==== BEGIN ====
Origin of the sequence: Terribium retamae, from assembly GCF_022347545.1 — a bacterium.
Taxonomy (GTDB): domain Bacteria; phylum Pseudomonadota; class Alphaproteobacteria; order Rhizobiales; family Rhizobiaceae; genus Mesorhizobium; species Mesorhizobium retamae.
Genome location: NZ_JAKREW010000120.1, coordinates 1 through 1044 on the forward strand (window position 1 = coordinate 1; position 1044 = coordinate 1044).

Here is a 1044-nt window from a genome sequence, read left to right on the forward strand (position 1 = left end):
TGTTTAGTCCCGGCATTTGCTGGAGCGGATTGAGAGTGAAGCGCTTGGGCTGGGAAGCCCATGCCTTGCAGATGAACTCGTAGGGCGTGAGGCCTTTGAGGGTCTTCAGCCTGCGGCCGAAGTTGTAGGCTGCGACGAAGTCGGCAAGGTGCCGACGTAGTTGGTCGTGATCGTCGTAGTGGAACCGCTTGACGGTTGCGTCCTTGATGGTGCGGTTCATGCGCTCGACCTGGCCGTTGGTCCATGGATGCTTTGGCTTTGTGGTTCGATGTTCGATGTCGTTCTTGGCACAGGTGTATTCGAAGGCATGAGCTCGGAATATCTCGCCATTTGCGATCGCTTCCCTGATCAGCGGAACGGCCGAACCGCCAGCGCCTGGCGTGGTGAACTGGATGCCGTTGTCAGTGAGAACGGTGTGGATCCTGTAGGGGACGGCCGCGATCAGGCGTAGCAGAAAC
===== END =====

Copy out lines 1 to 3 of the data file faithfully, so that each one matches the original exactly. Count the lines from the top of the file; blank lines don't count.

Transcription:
Origin of the sequence: Terribium retamae, from assembly GCF_022347545.1 — a bacterium.
Taxonomy (GTDB): domain Bacteria; phylum Pseudomonadota; class Alphaproteobacteria; order Rhizobiales; family Rhizobiaceae; genus Mesorhizobium; species Mesorhizobium retamae.
Genome location: NZ_JAKREW010000120.1, coordinates 1 through 1044 on the forward strand (window position 1 = coordinate 1; position 1044 = coordinate 1044).